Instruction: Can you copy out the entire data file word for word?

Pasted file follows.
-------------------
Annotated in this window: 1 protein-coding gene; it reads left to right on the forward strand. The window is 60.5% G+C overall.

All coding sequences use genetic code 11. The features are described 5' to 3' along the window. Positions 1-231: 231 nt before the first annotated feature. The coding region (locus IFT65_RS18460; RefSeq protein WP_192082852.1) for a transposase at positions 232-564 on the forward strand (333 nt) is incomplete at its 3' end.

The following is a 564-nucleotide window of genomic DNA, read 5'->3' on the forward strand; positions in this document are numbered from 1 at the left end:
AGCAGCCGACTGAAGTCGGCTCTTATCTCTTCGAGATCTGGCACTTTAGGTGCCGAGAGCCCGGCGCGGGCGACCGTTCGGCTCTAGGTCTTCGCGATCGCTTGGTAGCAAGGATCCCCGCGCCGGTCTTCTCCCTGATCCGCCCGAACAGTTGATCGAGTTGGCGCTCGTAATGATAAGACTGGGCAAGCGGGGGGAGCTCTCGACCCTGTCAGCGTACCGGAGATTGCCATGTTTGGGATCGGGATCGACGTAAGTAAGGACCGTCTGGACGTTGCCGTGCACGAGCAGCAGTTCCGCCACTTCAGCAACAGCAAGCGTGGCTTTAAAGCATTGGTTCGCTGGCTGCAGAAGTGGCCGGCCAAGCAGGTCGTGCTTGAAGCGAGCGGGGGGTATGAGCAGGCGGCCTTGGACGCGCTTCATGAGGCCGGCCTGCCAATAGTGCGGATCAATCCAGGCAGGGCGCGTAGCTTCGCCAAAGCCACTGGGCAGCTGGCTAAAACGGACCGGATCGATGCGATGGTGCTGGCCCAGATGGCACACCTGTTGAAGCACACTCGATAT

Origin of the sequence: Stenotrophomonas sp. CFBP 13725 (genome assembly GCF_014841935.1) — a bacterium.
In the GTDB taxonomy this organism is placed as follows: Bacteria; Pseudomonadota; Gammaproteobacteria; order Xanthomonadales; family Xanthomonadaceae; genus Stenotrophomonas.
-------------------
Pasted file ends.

Annotated in this window: 1 protein-coding gene; it reads left to right on the forward strand. The window is 60.5% G+C overall.

All coding sequences use genetic code 11. The features are described 5' to 3' along the window. Positions 1-231: 231 nt before the first annotated feature. The coding region (locus IFT65_RS18460; RefSeq protein WP_192082852.1) for a transposase at positions 232-564 on the forward strand (333 nt) is incomplete at its 3' end.

The following is a 564-nucleotide window of genomic DNA, read 5'->3' on the forward strand; positions in this document are numbered from 1 at the left end:
AGCAGCCGACTGAAGTCGGCTCTTATCTCTTCGAGATCTGGCACTTTAGGTGCCGAGAGCCCGGCGCGGGCGACCGTTCGGCTCTAGGTCTTCGCGATCGCTTGGTAGCAAGGATCCCCGCGCCGGTCTTCTCCCTGATCCGCCCGAACAGTTGATCGAGTTGGCGCTCGTAATGATAAGACTGGGCAAGCGGGGGGAGCTCTCGACCCTGTCAGCGTACCGGAGATTGCCATGTTTGGGATCGGGATCGACGTAAGTAAGGACCGTCTGGACGTTGCCGTGCACGAGCAGCAGTTCCGCCACTTCAGCAACAGCAAGCGTGGCTTTAAAGCATTGGTTCGCTGGCTGCAGAAGTGGCCGGCCAAGCAGGTCGTGCTTGAAGCGAGCGGGGGGTATGAGCAGGCGGCCTTGGACGCGCTTCATGAGGCCGGCCTGCCAATAGTGCGGATCAATCCAGGCAGGGCGCGTAGCTTCGCCAAAGCCACTGGGCAGCTGGCTAAAACGGACCGGATCGATGCGATGGTGCTGGCCCAGATGGCACACCTGTTGAAGCACACTCGATAT

Origin of the sequence: Stenotrophomonas sp. CFBP 13725 (genome assembly GCF_014841935.1) — a bacterium.
In the GTDB taxonomy this organism is placed as follows: Bacteria; Pseudomonadota; Gammaproteobacteria; order Xanthomonadales; family Xanthomonadaceae; genus Stenotrophomonas.